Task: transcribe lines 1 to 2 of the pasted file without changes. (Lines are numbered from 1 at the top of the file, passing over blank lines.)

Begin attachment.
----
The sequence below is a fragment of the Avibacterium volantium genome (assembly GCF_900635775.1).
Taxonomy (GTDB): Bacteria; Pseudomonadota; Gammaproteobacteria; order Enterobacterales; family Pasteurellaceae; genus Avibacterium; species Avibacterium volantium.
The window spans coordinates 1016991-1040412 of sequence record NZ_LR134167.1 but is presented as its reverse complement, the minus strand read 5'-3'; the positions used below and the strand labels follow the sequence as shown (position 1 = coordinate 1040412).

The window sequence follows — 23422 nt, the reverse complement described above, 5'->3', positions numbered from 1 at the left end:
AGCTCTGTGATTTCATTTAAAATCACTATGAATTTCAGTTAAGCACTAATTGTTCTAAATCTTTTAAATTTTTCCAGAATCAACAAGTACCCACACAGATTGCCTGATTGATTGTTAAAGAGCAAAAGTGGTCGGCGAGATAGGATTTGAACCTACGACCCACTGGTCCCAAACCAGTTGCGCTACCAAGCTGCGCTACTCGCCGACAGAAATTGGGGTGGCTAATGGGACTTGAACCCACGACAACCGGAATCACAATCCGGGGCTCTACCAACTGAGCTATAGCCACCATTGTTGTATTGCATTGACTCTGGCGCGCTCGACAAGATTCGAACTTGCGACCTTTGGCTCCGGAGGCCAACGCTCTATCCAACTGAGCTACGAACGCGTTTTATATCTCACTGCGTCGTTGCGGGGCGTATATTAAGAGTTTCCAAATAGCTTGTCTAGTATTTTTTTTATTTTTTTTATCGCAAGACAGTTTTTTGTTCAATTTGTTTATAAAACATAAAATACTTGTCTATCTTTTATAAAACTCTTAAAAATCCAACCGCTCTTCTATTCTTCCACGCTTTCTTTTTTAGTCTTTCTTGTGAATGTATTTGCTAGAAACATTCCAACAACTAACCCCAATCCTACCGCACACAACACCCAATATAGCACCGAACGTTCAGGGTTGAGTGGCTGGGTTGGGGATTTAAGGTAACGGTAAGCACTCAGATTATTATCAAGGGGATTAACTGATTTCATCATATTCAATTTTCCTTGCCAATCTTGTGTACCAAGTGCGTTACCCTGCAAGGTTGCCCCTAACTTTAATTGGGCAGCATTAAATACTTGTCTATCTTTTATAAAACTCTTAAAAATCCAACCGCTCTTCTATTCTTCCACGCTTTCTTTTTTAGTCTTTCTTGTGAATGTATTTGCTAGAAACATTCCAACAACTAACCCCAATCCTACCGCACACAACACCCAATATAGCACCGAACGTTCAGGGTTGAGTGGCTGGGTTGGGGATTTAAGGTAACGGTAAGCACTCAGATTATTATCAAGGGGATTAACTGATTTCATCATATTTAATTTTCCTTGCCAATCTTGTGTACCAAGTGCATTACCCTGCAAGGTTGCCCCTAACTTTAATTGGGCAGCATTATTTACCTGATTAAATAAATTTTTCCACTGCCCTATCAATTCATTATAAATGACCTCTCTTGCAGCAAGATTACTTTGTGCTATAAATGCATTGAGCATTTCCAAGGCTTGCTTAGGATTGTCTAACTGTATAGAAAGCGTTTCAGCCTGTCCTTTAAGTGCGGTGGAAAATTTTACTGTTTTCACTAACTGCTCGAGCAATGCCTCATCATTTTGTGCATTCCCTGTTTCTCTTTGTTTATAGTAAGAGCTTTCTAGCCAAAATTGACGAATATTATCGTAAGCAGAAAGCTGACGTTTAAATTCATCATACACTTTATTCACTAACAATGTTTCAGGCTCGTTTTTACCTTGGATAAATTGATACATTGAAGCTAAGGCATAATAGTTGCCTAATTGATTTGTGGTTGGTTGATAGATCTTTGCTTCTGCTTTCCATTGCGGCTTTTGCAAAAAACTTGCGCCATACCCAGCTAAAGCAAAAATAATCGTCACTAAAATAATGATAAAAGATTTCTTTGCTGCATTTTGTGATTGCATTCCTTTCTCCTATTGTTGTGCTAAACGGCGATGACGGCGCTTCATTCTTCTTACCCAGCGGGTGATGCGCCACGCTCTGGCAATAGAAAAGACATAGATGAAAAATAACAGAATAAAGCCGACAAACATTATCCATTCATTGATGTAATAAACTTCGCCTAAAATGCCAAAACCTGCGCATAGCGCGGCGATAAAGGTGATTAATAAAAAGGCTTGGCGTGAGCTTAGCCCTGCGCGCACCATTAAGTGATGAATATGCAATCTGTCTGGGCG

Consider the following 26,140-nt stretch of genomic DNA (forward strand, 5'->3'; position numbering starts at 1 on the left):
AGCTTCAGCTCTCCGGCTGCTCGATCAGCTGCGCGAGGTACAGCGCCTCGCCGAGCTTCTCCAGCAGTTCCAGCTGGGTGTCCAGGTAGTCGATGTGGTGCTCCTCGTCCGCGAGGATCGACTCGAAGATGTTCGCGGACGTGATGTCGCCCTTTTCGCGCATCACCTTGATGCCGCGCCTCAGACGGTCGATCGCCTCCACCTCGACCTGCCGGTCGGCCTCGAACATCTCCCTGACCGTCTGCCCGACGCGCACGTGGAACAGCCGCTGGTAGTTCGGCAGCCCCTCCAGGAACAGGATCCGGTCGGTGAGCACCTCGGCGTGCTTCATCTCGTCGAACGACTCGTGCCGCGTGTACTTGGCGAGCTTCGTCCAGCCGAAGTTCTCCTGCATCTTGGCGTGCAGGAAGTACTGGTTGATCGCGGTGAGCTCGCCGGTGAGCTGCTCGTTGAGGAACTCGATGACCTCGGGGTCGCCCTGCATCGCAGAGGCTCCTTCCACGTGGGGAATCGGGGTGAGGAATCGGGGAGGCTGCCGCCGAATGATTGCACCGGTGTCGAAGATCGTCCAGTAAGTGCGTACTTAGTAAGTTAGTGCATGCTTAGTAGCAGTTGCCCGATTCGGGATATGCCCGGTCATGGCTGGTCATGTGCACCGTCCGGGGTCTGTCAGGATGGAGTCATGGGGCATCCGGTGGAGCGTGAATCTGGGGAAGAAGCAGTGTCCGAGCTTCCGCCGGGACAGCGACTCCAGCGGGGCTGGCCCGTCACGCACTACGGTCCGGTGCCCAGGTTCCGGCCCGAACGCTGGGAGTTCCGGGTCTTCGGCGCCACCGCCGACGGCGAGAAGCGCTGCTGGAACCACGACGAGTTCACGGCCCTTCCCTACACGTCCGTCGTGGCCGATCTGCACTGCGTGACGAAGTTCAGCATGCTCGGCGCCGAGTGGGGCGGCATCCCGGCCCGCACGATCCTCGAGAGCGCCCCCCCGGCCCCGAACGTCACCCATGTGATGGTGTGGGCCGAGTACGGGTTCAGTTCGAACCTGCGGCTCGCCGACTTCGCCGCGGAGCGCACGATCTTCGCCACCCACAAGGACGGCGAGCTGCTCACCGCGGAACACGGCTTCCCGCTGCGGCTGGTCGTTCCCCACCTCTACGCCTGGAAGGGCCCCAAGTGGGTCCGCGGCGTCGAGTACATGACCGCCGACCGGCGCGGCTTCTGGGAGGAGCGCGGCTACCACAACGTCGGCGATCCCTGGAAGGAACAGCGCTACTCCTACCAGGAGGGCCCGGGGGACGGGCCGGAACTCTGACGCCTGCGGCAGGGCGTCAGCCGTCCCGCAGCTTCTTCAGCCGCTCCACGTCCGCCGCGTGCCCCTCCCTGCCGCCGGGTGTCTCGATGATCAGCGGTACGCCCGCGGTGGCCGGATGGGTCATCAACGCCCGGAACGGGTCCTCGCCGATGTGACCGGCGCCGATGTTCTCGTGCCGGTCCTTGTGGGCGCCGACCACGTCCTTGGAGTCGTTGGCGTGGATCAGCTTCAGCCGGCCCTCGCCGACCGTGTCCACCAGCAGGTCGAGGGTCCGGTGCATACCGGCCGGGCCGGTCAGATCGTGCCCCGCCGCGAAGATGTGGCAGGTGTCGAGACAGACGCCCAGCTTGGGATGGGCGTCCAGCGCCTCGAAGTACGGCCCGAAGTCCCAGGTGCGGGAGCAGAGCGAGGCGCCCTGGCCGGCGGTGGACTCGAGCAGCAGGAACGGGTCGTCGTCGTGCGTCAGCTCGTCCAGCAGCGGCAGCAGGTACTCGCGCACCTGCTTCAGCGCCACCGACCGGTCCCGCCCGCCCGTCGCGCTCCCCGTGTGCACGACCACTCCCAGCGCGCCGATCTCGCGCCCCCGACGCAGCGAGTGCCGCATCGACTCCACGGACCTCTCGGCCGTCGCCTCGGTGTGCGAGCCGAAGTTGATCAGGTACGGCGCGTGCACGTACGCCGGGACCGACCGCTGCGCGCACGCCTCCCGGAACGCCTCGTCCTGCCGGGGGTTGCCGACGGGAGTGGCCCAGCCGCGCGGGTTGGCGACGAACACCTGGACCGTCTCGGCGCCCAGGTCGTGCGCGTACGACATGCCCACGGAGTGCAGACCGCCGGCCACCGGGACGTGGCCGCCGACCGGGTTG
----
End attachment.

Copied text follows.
The sequence below is a fragment of the Avibacterium volantium genome (assembly GCF_900635775.1).
Taxonomy (GTDB): Bacteria; Pseudomonadota; Gammaproteobacteria; order Enterobacterales; family Pasteurellaceae; genus Avibacterium; species Avibacterium volantium.